• Can I follow up with next week? Never walk away from a sales discovery call without asking the prospect if and when you can follow up, especially if the action items from the call include additional information gathering. Setting the timeline will help keep everyone on task.

Hopefully this list of sales discovery call questions will have your organization well on its way to closing more deals in time. If and when a deal is made, don’t stop there. Here is your bonus list of discovery questions for client kick-off calls!

What’s Your Elevator Pitch?

First things first, you want to kick off the call with their elevator pitch. And, they may also ask to hear about your company as well.

What can you tell us about your business (in 30-60 seconds)? The point of an elevator pitch is to make it short, sweet, and to the point. And most importantly, you need to pick up on their pain points and what they are striving for.

During the kick-off call, listen carefully, take notes, and be prepared to come back to certain points during the call. For example – ‘You mentioned you would like to do x, this is something we have experience with and can do for you. And here’s how we will accomplish that.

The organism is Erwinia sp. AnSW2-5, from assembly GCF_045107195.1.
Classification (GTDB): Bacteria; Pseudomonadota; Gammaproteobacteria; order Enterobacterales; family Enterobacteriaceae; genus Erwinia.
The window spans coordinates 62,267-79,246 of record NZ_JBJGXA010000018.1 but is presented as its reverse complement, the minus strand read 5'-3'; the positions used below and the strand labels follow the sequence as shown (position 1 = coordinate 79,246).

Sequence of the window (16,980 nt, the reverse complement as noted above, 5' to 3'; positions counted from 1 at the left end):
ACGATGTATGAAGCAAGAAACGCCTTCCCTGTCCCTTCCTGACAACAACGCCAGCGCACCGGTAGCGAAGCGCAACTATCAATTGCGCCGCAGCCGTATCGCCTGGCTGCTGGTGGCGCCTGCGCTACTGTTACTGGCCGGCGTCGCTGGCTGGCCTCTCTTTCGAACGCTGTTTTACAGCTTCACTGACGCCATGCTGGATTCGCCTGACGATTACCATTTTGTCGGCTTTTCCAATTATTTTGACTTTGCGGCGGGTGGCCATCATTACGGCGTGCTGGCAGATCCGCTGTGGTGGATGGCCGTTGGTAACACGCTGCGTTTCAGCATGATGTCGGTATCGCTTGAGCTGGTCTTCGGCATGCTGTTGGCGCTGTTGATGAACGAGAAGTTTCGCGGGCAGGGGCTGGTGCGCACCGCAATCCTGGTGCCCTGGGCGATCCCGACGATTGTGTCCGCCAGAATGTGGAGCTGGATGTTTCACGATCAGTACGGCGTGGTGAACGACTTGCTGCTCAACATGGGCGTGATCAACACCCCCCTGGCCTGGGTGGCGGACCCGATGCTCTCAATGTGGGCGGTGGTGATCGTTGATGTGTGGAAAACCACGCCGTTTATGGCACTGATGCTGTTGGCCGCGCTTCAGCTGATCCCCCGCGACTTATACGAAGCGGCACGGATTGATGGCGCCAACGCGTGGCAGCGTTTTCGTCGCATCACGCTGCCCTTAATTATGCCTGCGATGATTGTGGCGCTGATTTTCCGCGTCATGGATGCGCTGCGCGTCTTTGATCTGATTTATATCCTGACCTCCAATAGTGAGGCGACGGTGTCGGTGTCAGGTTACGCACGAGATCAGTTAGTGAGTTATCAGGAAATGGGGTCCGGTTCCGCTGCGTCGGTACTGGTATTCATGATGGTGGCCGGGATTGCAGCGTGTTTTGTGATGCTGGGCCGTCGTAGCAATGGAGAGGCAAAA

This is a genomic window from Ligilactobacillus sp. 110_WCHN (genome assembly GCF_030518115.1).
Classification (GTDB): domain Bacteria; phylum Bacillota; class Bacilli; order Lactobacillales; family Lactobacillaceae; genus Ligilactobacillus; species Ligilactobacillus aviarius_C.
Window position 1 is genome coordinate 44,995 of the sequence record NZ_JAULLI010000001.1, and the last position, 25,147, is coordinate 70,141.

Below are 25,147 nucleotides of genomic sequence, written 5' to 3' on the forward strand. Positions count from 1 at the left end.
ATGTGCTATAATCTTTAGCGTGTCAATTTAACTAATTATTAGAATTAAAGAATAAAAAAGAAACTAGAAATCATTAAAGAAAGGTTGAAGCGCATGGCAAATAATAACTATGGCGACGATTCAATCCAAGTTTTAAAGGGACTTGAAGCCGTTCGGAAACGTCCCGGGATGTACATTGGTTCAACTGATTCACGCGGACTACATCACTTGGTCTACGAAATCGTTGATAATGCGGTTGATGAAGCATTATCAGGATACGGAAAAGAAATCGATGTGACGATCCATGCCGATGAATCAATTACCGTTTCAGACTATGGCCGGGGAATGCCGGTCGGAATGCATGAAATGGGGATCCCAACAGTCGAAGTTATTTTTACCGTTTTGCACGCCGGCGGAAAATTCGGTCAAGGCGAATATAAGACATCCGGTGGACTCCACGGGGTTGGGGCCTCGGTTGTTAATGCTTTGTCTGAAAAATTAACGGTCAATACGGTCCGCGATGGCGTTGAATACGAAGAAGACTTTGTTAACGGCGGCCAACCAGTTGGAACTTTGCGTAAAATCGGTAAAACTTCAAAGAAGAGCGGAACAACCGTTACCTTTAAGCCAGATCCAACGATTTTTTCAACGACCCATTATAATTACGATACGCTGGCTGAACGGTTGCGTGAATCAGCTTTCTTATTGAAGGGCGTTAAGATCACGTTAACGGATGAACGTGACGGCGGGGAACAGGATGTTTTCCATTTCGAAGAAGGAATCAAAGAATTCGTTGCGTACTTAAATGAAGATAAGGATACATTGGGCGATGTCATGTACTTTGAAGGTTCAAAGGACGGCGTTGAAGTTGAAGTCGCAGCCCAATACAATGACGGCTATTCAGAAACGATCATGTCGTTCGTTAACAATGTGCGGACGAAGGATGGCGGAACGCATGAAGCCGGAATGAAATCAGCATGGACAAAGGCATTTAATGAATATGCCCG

Here’s an example of what the B Squared pitch is, as shown on our website.

Additional Questions To Ask During a Marketing Kick-Off Call

After you’ve heard the pitch, it’s time to ask the questions that get into the deep of it. These questions will help you and your team flesh out the plan of what expertise you can provide and what needs to be done to get there.

  • What social media efforts have you already tried? Cut to the chase. Have they dipped their toes into the social media world at all? Are they focusing only on one particular platform (which may not necessarily be the key to their target audience)?
  • What’s your top focus for social media been (& where would you like to see it go)? This can range from growing their audience, engaging with the current one, or handling customer complaints.
  • What platforms are you currently using/What would you like to use? Just as with our first question above, the platform they are using may not be the correct one for their target audience. That’s a great talking point for you during this call. Your agency is the key to unlocking which platform their audience is on the most.
  • Do you currently have a marketing calendar? Not having a marketing calendar means they are flying by the seat of their pants and not on a schedule. These are important for keeping a business on track to promote and highlight upcoming services or events. So, if they don’t have one, this is another area to offer your expertise.
  • Do you do any form of reporting or social listening? If they are not currently using social listening, this is your chance to blow their mind. B Squared Media has seen countless cases of how effective social listening can improve how a business handles everything from new products to customer complaints to boosting their own social media posts.